|Bats: Right||Throws: Right|
|MLB: June 7, 2003 for the Minnesota Twins|
|NPB: March 29, 2005 for the Hokkaido Nippon Ham Fighters|
|Career highlights and awards|
Micheal Yoshihide Nakamura (マイケル中村 Maikeru Nakamura?, born September 6, 1976 in Nara, Japan) is a former professional baseball pitcher. He has played in Major League Baseball and Nippon Professional Baseball.
He was educated at The Knox School and Wesley College, Melbourne.
Nakamura was born to a Japanese father and Australian mother. The family moved to Australia when he was 3 years old, and Micheal later moved to the United States after signing with the Minnesota Twins in 1997. Despite having participated on the Australian Olympic baseball team in 1996 and 2000, Nakamura was not successful in Major League Baseball; he pitched in only 31 games from 1997 to 2004, and never recorded a win. He was traded to the Toronto Blue Jays in 2004, and was not re-signed for the next season.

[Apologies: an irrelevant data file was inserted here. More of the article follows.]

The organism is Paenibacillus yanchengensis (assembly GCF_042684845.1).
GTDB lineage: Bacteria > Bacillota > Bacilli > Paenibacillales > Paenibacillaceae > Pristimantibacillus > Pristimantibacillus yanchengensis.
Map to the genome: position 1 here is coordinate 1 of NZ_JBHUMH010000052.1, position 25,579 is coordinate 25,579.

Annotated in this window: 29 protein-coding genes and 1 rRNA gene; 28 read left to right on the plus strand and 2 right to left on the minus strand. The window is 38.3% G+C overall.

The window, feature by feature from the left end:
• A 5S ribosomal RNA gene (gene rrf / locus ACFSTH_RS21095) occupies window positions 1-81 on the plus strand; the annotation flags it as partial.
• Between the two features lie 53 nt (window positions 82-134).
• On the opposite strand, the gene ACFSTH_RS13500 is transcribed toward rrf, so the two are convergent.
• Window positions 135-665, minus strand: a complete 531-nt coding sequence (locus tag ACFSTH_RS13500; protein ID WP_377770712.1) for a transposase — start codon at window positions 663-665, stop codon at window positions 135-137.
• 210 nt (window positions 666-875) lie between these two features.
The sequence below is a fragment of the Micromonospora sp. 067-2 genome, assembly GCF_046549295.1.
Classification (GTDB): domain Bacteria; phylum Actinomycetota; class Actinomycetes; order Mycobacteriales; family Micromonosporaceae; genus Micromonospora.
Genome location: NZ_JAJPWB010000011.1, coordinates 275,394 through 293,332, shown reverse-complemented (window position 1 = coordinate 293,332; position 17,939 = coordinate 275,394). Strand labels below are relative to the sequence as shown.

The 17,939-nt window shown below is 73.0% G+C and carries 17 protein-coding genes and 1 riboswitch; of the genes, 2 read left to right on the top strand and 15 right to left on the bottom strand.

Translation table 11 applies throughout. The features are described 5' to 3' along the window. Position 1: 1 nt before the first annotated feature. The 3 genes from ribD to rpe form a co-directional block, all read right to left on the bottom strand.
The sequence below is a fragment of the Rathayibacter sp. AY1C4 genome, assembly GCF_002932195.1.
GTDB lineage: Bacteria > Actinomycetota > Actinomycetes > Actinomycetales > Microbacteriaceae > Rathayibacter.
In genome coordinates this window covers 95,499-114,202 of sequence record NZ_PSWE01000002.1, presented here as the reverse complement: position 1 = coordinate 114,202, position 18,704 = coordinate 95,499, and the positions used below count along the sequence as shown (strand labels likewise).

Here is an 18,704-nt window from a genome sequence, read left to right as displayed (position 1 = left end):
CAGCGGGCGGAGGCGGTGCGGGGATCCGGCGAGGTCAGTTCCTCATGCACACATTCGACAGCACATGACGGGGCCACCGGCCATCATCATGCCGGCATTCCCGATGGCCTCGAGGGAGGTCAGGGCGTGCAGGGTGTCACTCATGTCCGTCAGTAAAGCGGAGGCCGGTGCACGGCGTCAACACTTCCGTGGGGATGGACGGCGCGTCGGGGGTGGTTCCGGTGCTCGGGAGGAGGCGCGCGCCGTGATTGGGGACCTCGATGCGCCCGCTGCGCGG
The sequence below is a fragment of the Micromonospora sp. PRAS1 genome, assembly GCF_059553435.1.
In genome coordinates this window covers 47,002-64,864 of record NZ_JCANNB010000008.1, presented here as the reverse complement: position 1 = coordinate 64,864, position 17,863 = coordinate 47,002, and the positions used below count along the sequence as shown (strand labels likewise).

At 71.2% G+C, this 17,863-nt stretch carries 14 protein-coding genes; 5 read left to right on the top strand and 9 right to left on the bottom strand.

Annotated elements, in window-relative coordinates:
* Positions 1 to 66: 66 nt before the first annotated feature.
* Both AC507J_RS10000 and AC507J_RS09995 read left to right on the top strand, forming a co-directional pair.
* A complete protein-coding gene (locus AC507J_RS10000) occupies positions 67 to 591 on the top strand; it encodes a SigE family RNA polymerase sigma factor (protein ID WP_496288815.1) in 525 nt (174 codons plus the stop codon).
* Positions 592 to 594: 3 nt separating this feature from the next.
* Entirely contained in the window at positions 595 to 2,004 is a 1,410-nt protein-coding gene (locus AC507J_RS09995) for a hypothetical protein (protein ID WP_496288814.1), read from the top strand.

After being cut from the majors, Nakamura sought opportunities in Japan and was drafted in the 4th round of the 2004 draft by the Hokkaido Nippon Ham Fighters, and he debuted against the Seibu Lions on March 29, 2005. He was injured halfway through the year, but ended with a record of 3-0 and a 2.31 ERA over 32 games. He struck out more batters than innings pitched, and did not give up a single run in the second half of the season.
In his second year Nakamura made 39 saves, setting a new Pacific League single-season record, and the Fighters won the Japanese championship series. Nakamura pitched in 4 Japanese championship series games, and did not give up a single hit. He has since been traded from the Fighters and signed for the Yomiuri Giants.
Nakamura retired as a member of the Saitama Seibu Lions after the conclusion of the 2012 season.
Nakamura is also proud of his Christian-faith, even creating bracelets featuring the acrostic A.S.K. (Ask, Seek, and Knock) based on Matthew 7:7 from the Bible.
Nakamura throws sidearm and relies mostly on two types of curves and a fastball around 90 mph. One of his curves has movement resembling a slider (some commentators have called it a slurve), while the other has a wide break.
- Stockman, Jennifer (2004-12-14). "Michael Nakamura Signs with Nippon Ham Fighters in Japan". Australian Baseball Federation. Retrieved 2009-03-04.